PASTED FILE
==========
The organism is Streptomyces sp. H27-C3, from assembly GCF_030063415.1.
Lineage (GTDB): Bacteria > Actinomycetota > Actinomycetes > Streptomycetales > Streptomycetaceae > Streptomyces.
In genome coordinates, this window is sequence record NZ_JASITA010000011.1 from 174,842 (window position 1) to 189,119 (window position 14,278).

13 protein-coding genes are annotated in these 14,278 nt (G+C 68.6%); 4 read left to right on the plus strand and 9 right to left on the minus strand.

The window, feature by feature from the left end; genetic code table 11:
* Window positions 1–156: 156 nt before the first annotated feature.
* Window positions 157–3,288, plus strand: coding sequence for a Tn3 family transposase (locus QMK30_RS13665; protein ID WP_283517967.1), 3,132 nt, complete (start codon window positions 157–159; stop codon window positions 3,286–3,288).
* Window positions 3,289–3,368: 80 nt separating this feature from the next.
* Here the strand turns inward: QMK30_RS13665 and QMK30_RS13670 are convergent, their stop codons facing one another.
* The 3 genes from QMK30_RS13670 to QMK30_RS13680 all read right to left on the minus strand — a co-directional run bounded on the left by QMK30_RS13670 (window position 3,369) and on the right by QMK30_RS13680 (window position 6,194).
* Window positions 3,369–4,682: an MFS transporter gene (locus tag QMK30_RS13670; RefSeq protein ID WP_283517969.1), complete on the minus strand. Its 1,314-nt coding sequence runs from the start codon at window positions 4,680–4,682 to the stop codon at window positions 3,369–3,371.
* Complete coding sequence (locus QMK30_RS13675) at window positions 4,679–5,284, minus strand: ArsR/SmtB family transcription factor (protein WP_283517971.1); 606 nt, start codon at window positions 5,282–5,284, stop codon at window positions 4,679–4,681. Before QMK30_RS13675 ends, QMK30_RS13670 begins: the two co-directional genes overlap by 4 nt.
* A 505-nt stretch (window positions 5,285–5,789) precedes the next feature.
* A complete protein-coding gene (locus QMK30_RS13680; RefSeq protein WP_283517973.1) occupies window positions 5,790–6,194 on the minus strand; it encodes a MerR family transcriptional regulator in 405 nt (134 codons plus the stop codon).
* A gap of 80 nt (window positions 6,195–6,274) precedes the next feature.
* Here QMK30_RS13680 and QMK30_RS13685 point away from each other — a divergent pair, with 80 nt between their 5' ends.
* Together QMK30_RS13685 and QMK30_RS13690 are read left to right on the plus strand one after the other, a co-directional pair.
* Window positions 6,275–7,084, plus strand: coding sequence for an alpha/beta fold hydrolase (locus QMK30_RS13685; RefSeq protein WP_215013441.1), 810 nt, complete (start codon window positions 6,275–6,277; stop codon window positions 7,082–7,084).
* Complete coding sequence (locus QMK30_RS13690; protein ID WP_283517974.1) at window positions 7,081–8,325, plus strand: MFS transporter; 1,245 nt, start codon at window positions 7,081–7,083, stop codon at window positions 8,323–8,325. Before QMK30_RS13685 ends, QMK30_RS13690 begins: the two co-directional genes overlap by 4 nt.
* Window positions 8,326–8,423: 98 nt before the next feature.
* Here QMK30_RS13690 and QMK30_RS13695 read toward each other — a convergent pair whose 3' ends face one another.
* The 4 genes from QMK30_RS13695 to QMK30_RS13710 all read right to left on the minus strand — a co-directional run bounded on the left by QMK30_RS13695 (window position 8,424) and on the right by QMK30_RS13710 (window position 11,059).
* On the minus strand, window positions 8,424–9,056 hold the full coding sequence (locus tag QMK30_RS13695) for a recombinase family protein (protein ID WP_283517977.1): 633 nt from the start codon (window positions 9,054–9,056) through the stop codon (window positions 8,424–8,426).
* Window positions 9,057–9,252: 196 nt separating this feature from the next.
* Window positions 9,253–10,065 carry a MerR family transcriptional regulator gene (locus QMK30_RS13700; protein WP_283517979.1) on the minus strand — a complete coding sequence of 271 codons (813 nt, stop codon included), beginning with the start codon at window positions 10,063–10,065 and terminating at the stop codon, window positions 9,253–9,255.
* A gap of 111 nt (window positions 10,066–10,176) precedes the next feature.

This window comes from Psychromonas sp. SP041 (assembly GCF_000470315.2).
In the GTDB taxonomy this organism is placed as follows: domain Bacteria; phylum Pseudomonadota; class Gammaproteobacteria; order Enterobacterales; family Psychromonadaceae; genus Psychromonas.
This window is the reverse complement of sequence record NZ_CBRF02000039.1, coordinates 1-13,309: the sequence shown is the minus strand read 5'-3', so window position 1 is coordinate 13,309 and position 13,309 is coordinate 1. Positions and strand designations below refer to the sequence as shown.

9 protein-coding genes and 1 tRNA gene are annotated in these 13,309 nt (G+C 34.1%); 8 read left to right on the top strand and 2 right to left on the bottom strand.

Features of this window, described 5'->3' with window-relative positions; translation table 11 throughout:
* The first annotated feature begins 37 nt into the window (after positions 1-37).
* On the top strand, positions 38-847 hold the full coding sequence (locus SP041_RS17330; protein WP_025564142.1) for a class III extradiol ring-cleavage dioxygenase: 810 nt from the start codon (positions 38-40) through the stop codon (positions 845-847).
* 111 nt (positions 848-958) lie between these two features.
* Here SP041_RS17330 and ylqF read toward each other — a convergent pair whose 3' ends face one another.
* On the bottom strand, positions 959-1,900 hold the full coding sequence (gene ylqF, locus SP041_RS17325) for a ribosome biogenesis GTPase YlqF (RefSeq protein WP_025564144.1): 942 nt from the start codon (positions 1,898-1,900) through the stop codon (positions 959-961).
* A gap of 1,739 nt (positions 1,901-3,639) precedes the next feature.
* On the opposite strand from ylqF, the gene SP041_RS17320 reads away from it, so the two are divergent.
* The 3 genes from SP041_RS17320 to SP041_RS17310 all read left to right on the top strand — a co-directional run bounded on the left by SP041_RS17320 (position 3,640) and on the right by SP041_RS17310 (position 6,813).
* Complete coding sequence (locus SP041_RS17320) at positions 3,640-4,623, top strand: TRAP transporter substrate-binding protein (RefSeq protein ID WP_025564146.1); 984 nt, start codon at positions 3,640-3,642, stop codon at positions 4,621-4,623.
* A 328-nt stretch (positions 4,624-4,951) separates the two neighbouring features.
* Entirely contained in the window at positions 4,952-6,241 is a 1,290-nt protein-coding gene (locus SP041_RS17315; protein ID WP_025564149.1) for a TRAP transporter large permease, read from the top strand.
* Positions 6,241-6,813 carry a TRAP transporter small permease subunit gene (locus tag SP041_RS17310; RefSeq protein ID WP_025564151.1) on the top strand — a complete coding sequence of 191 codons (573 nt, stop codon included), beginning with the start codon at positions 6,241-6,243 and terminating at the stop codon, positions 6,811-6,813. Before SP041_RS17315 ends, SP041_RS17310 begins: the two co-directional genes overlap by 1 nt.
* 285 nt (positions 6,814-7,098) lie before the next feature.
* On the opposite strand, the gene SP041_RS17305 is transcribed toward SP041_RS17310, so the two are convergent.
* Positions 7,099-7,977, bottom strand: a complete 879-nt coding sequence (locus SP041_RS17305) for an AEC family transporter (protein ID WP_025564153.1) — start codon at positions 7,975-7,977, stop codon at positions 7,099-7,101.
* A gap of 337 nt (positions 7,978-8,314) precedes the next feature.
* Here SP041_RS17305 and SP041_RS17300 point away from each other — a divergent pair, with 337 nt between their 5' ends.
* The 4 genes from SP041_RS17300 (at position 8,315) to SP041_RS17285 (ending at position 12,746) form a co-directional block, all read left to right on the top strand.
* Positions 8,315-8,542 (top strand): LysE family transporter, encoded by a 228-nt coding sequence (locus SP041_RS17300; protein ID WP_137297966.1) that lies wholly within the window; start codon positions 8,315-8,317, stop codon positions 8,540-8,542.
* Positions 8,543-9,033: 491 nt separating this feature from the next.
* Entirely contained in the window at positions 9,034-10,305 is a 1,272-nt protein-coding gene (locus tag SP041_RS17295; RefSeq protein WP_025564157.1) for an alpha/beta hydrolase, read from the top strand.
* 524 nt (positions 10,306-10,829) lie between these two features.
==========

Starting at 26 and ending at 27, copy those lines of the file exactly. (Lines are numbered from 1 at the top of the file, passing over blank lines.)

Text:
* A gap of 111 nt (window positions 10,066–10,176) precedes the next feature.

This window comes from Psychromonas sp. SP041 (assembly GCF_000470315.2).